Combined with the optional Dynamic Handling package ($4,750), the air suspension works with the navigation system, driving style, and cameras to make sure it’s always in the optimal setting: stiffer when hustling through winding roads, and softer when out for a leisurely cruise. It also has active roll stabilization so the SUV is able to keep itself remarkably flat in corners and during acceleration and braking.
Four-wheel steering is also part of the Dynamic Handling pack, which makes it an essential upgrade simply because it makes the X7 feel more nimble and easier to manoeuvre around tight parking garages and parking lots. This SUV makes U-turns and slides into parking spots like it’s nobody’s business.
The result is remarkable comfort for all seven passengers (or six if you opt for second-row captain’s chairs). No matter how you’re driving or where you’re going, all occupants are treated to a luxurious experience.
Five-zone climate control is standard, along with heated seats in all three rows, heated and cooled cup holders in the front, USB ports for all passengers, pillows for the second-row headrests, and sunshades for the rear windows. This is also the first time I’ve seen front seats and a steering wheel with a high and very high heat settings. Bonus points awarded for the heated armrests – a warm hug that’s appreciated on chilly drives.
Room in the third row is also surprisingly decent for someone my size (5-foot-6) but might be a bit tight for anyone taller. The second row can also slide forward to make more room for passengers in the rearmost seats.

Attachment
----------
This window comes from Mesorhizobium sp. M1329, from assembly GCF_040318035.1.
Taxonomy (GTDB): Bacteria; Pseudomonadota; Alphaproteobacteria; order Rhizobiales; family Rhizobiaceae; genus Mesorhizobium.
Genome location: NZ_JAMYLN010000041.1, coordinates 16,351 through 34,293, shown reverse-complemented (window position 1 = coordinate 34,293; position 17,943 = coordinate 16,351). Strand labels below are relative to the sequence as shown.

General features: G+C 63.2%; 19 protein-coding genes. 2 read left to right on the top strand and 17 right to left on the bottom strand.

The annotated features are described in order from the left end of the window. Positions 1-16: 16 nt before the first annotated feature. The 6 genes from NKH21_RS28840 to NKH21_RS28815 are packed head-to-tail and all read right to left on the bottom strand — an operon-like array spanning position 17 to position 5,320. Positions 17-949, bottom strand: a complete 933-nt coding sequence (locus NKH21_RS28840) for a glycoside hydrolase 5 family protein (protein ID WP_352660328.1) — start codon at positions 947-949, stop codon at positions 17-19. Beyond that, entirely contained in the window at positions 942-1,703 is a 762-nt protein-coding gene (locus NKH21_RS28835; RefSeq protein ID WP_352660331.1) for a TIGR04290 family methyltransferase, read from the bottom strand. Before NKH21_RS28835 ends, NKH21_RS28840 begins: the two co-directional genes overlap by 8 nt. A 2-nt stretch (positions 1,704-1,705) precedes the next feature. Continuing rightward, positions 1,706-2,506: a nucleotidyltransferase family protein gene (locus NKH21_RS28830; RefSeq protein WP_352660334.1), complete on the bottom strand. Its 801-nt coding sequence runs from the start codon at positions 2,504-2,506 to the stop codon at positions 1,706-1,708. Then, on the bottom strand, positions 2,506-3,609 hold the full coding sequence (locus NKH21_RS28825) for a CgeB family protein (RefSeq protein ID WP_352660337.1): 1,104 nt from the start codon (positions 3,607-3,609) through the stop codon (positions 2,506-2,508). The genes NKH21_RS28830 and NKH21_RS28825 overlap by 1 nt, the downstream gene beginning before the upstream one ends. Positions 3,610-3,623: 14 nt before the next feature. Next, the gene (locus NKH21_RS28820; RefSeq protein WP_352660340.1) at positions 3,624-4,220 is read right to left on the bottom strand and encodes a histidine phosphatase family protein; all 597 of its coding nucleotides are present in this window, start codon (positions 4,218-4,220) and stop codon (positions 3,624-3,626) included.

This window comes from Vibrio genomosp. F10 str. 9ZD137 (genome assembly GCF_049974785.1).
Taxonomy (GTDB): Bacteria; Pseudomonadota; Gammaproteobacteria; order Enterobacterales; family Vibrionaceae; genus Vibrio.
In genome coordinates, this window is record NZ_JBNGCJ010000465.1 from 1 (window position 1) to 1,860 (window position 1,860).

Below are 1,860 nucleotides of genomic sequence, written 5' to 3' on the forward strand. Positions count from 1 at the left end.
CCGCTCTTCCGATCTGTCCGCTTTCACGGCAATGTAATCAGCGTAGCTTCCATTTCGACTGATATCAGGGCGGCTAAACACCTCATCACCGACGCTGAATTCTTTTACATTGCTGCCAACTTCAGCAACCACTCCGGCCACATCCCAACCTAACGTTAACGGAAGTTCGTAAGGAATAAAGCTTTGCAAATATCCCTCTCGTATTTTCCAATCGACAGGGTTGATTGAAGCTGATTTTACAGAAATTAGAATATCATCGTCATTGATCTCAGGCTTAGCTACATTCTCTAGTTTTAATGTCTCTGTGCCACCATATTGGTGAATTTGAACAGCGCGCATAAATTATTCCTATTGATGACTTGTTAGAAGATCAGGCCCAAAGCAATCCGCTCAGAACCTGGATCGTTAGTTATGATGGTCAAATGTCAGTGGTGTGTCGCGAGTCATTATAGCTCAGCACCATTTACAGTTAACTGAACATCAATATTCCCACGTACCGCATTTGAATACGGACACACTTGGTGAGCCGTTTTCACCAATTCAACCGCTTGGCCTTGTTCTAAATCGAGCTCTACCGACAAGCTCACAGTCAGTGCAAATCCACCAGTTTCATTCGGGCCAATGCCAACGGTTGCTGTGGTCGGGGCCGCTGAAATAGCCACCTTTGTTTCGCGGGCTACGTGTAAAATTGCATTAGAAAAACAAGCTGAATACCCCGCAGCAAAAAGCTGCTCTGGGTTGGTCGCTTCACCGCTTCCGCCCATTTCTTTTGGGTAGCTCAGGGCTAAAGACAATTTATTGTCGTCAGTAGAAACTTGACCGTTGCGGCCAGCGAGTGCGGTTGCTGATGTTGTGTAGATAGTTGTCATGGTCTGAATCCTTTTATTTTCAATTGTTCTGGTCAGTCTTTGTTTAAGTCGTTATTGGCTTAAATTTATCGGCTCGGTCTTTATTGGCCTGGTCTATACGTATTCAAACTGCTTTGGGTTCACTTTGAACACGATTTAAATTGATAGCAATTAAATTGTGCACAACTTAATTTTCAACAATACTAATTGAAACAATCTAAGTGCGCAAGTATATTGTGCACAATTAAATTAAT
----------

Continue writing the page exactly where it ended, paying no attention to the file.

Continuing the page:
The only improvement I’d ask for is to have the doors extend beyond the rocker panels. The winter weather was a mess while I was testing the X7, so the rocker panels got covered in slush and salt. Every time I got out of the car, that grime would leave my pant legs annoyingly dirty.
BMW nailed the practicality aspect of this large SUV, which was a surprise to me. Opening the split tailgate reveals 363 L of space in the trunk, which expands to 1,376 L with the third row folded and 2,560 L with all the back seats stowed. I wish the tailgate could close in one step instead of needing to push two buttons, and that there was more small item storage in the second row, but those are minor gripes.
I love how BMW elegantly engineered the seat and cargo configurations. There are buttons in the trunk for maximum passenger space or maximum cargo space. One push (you don’t need to hold the button down) is all it takes for the fully automated system to fold the headrests down in the second- and third rows, move the first- and second rows forward to make room so the folding seats don’t catch it, and then fold the seatbacks flat. This is one of the smartest and most practical systems I’ve seen in a three-row SUV because it doesn’t require you to wait while holding a button or run around the whole car to fix the seats.
With all three rows in use, it takes just one touch to tumble the second-row seat forward so someone can get into the back, and it’s easy enough that a kid should be able to do it on their own. The second row also folds in a very European 40/20/40 split, so the middle section can fold independently, allowing longer items to fit while still having room for four adults. The X7 is also rated to tow 2,450 kg (5,400 lb) and comes with a hitch and a towing assistant that’s similar to Ford’s, allowing the vehicle to be controlled using the rotary dial on the console that sends the trailer in the correct corresponding direction when reversing.